Let's wed stewardship fund, PACE
A commentary by Dan Poulson, who farms in Jefferson County. He co-chaired the Working Lands Steering Committee in 2005-06.
The point of this opinion piece is simple: Wisconsin needs a farmland easement tool to strengthen its farmland protection efforts, and there's a way to do it without raising taxes a nickel.
Wisconsin's Knowles-Nelson Stewardship Fund allocates $60 million a year in bonding authority to protect special places in the state, mostly natural areas.
Stewardship has benefited from broad bipartisan support since its inception in 1989 and has protected more than 500,000 acres.
We can permanently protect some of our best farmland by allocating a portion of the Stewardship bonding authority to fund a farmland easement program administered by the Department of Agriculture, Trade and Consumer Protection.
In wedding farmland preservation to the Stewardship Program mission, we will provide lasting economic and environmental benefits and strengthen both rural and urban communities.
Let's protect some of our best farmland in addition to other special places. Using Stewardship funds to do this just makes common sense.
This isn't the first time the idea of using Stewardship bonding for a farmland easement program has been proposed. I've been among those who have advocated for it in the past. When I was a Natural Resources Board member a few years ago, I proposed just that. The board voted it down, but I continue to believe this would be good public policy. So do others in the agricultural and conservation communities.
There is recent precedence for this approach.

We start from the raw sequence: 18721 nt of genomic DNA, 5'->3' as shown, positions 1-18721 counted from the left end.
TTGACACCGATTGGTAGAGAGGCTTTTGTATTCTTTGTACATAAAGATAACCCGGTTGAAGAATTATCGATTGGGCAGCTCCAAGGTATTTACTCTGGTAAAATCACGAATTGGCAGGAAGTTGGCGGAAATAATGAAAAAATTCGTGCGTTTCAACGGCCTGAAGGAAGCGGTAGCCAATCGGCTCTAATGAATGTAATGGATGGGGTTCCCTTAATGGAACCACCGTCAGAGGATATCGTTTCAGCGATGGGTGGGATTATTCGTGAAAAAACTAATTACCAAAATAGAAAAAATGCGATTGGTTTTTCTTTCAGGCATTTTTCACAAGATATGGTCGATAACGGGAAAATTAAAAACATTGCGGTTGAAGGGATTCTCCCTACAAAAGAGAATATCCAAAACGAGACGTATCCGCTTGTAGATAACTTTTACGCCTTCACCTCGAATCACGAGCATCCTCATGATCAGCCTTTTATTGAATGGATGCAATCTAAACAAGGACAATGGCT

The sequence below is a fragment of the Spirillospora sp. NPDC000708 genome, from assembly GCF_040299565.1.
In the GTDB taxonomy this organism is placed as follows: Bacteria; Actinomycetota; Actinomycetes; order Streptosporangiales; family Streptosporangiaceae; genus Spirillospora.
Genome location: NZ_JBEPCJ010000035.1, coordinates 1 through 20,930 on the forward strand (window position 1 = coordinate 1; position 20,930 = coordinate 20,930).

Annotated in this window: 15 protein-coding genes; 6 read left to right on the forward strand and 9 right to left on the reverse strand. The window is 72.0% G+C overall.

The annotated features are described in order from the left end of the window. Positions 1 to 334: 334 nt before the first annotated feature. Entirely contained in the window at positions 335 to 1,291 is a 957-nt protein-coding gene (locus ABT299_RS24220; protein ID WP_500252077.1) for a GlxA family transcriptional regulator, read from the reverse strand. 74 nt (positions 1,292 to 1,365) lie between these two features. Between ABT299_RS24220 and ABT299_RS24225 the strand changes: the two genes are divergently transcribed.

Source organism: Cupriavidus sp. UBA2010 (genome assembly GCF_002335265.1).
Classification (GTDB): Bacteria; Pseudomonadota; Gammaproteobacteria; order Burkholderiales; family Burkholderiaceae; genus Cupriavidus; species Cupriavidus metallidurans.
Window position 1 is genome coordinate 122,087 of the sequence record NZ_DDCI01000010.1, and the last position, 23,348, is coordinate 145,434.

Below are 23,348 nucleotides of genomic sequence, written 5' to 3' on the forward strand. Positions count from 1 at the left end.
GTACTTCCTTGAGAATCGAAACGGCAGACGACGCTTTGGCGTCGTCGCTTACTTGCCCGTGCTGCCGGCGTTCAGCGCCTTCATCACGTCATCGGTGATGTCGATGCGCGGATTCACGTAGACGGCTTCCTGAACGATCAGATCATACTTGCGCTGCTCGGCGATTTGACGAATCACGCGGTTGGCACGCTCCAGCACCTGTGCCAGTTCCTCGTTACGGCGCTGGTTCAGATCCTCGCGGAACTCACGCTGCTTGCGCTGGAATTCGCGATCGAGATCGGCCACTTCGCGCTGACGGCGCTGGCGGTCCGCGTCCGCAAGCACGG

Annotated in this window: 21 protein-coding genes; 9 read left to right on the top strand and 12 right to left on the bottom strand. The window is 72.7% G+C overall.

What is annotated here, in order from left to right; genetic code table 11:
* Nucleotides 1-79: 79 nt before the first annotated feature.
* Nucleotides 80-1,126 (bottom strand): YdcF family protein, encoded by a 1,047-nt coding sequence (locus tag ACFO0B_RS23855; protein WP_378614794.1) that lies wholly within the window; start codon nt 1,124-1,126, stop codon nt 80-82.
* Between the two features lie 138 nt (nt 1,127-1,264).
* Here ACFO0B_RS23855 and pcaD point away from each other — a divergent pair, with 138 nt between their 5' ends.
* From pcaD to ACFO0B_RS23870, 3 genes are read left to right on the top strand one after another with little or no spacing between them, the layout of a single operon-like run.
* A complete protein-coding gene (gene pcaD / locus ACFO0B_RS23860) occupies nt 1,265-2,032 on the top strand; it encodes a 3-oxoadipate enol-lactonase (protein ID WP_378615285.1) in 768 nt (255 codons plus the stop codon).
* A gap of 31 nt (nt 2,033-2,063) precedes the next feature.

The Wisconsin Working Lands Initiative, a comprehensive update of the state's farmland preservation tools, became law in 2009. It included a Purchase of Agricultural Conservation Easements Program.
A source of funding was identified, but in the course of developing the current state budget, that source was eliminated.
Thanks to legislative leaders, one round of PACE easements was approved, and $5.2 million in Stewardship funds was set aside to fund the program.
Not all of that money has been spent, but 13 easements have been purchased, permanently protecting more than 5,000 acres of prime farmland. Two other easements are being finalized.
While the PACE program remains on the books, it lacks a funding source. A strong economic case can be made for funding PACE. Most of the first PACE farmers reinvested in their operations by making improvements and/or buying more land.
Some added employees. Others were able to make the transition from one generation of ownership to the next, keeping the farm in the family. In all of these cases, local and state economies benefited as farmland was protected.
PACE is a voluntary and targeted program aimed at protecting Wisconsin's best farmland. We should keep it in our toolbox and use a small portion of the Knowles-Nelson Stewardship Fund to do so.
State funds are only part of the picture with PACE. They serve as an investment to leverage other dollars.
In the PACE program, landowners who donate a portion of their easements rank higher on scoring criteria. The landowners are able to claim a federal tax credit for their donations.
In addition, the federal Farm and Ranchland Protection Program can pay for up to half of the cost of the easement for qualifying landowners.
Local entities such as county and town governments and land trusts also contribute to the cost of obtaining an easement.
The combination of these options results in permanent farmland protection at a real bargain for the state.
I was happy to see that the DATCP Board recently voted unanimously to support PACE and urge the Legislature to fund the program "to ensure Wisconsin will have sufficient land to farm now and in the future."
Support came from board members appointed by Govs. Doyle and Walker. This shows bipartisan agreement on the need for farmland protection, as it should.
A farmland easement program funded by the Stewardship program can help accomplish that important goal.